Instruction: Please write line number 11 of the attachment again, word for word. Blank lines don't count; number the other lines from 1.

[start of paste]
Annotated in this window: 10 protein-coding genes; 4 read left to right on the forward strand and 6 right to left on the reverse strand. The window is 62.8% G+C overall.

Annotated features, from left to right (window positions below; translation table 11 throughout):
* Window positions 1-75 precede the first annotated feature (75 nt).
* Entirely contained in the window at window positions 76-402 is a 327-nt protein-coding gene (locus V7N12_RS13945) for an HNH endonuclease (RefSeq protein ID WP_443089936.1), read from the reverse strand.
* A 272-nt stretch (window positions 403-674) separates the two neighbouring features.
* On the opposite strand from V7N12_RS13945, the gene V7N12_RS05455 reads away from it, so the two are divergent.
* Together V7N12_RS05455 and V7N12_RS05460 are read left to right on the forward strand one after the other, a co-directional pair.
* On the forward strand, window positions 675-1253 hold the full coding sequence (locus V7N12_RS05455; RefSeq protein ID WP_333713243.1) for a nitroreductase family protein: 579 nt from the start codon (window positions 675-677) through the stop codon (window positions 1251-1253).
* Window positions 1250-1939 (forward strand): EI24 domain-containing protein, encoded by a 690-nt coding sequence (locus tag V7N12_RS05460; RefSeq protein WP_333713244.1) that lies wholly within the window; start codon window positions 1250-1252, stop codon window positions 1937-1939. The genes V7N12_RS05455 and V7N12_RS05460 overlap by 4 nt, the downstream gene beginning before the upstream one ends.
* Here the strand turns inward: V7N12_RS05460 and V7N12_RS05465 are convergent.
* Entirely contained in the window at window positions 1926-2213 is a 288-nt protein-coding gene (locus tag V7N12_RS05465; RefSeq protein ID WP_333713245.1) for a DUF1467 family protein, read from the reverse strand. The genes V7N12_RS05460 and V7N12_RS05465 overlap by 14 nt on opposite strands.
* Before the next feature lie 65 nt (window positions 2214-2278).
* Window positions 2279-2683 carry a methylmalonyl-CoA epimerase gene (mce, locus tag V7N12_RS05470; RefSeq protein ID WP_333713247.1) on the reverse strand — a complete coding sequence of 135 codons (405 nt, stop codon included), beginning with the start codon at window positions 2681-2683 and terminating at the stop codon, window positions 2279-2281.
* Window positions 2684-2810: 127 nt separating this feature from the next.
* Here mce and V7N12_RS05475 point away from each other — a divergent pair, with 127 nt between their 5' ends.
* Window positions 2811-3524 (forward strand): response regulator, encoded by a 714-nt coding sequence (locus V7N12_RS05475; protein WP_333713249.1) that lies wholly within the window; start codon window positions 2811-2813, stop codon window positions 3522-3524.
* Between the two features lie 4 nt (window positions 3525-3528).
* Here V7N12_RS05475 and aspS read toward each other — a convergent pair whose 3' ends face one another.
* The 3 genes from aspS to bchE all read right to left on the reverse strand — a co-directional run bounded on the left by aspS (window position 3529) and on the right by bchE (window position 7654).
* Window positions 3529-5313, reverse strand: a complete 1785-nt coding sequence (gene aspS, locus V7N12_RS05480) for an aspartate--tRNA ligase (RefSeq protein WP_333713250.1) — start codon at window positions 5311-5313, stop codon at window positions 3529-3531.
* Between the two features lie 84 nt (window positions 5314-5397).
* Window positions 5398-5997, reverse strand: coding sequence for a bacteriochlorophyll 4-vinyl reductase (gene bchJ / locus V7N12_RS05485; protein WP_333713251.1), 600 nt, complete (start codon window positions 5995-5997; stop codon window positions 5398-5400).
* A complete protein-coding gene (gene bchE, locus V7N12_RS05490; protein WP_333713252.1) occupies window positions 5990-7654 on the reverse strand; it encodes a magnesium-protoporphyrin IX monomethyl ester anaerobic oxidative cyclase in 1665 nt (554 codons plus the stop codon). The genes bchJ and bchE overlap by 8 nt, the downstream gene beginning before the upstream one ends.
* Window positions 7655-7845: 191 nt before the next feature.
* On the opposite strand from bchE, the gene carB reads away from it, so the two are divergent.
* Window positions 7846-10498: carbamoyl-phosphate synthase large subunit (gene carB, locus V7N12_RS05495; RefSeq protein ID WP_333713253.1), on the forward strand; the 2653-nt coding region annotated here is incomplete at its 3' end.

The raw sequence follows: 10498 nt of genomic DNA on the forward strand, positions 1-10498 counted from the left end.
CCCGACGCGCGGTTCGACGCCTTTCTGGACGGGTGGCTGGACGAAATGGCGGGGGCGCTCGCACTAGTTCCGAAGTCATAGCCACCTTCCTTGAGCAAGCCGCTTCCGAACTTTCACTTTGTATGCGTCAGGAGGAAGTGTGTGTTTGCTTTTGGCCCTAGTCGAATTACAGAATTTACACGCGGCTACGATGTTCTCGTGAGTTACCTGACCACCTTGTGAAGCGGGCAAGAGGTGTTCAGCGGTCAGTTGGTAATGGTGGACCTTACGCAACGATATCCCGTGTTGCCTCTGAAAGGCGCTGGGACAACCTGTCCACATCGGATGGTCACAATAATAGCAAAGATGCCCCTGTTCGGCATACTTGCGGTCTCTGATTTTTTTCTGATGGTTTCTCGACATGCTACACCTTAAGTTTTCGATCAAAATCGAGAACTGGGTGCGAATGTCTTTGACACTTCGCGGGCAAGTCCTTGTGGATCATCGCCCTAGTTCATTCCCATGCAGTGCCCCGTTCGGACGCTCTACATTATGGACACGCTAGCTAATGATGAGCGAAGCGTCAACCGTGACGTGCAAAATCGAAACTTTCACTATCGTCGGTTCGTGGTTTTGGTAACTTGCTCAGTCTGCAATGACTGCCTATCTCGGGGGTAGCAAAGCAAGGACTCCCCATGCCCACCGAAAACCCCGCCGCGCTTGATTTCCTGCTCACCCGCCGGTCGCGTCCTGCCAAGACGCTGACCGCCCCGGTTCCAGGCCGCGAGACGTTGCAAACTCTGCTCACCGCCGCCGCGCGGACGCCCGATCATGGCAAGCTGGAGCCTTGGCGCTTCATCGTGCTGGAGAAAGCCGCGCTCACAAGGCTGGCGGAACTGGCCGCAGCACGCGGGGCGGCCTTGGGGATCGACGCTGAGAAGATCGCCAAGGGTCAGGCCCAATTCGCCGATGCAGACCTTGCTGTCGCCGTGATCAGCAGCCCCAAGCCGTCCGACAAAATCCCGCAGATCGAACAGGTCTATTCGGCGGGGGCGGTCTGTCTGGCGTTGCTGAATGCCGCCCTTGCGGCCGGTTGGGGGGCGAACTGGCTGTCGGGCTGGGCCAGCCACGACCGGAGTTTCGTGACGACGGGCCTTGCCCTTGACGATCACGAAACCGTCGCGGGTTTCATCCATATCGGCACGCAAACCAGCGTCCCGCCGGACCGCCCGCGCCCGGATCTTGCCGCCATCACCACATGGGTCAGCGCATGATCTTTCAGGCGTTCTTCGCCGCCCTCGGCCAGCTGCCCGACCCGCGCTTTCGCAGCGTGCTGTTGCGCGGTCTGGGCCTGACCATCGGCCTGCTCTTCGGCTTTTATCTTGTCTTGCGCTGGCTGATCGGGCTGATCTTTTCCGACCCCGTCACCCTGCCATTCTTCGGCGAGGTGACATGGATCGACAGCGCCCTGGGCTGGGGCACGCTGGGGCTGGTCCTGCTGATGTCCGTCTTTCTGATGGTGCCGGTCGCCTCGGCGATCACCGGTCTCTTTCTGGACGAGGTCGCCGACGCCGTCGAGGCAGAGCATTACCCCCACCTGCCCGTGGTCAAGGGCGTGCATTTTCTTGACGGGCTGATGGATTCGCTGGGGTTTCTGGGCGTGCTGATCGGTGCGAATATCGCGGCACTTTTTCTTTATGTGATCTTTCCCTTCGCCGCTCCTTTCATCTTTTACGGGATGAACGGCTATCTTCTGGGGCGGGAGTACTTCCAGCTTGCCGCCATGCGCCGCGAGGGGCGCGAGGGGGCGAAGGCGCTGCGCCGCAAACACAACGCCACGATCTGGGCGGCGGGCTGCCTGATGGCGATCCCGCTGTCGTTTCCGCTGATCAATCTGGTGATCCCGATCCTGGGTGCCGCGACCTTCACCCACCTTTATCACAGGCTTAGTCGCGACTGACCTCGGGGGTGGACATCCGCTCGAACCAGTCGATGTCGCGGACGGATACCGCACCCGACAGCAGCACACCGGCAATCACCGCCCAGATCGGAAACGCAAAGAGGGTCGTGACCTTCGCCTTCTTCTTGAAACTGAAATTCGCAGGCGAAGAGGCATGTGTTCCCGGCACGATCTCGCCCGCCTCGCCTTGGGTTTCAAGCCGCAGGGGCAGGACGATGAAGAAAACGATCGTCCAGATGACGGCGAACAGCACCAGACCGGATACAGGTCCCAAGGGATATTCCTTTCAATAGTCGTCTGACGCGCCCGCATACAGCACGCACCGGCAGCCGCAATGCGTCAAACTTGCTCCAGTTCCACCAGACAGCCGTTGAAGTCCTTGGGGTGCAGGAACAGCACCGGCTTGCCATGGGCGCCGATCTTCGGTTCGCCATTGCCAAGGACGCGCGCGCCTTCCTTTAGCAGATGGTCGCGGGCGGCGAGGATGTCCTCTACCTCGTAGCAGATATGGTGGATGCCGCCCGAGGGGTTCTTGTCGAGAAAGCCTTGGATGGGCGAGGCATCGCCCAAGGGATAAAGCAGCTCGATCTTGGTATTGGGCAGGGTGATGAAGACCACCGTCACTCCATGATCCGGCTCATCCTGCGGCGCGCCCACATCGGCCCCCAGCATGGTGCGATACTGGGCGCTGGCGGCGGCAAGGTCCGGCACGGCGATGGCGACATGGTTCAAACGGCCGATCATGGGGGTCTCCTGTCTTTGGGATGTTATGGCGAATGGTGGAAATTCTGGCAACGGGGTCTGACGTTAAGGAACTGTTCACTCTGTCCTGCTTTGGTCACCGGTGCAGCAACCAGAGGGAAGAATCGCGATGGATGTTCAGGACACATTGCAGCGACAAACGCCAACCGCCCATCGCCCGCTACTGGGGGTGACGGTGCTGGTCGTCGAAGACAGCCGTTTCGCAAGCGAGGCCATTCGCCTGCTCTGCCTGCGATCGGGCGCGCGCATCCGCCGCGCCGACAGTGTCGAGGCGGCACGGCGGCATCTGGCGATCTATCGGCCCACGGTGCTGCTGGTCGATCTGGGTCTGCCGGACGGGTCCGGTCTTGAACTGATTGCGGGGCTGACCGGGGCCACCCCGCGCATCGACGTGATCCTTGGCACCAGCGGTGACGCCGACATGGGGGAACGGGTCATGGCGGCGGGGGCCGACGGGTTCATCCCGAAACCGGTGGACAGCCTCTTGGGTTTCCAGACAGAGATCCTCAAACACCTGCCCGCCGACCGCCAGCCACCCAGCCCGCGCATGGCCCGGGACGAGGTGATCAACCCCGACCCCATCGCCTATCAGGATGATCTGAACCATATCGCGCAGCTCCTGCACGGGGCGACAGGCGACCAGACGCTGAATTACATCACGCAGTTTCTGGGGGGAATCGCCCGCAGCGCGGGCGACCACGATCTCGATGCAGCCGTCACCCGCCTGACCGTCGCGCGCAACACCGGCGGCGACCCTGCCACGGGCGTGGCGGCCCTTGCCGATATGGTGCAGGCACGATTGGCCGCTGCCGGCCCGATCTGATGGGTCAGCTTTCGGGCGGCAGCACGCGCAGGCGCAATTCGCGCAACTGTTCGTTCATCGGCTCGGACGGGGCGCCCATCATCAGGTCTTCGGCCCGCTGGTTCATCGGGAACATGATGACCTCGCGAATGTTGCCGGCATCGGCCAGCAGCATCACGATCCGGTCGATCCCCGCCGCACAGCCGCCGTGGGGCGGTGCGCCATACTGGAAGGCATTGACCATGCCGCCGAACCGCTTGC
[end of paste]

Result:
* Entirely contained in the window at window positions 1926-2213 is a 288-nt protein-coding gene (locus tag V7N12_RS05465; RefSeq protein ID WP_333713245.1) for a DUF1467 family protein, read from the reverse strand. The genes V7N12_RS05460 and V7N12_RS05465 overlap by 14 nt on opposite strands.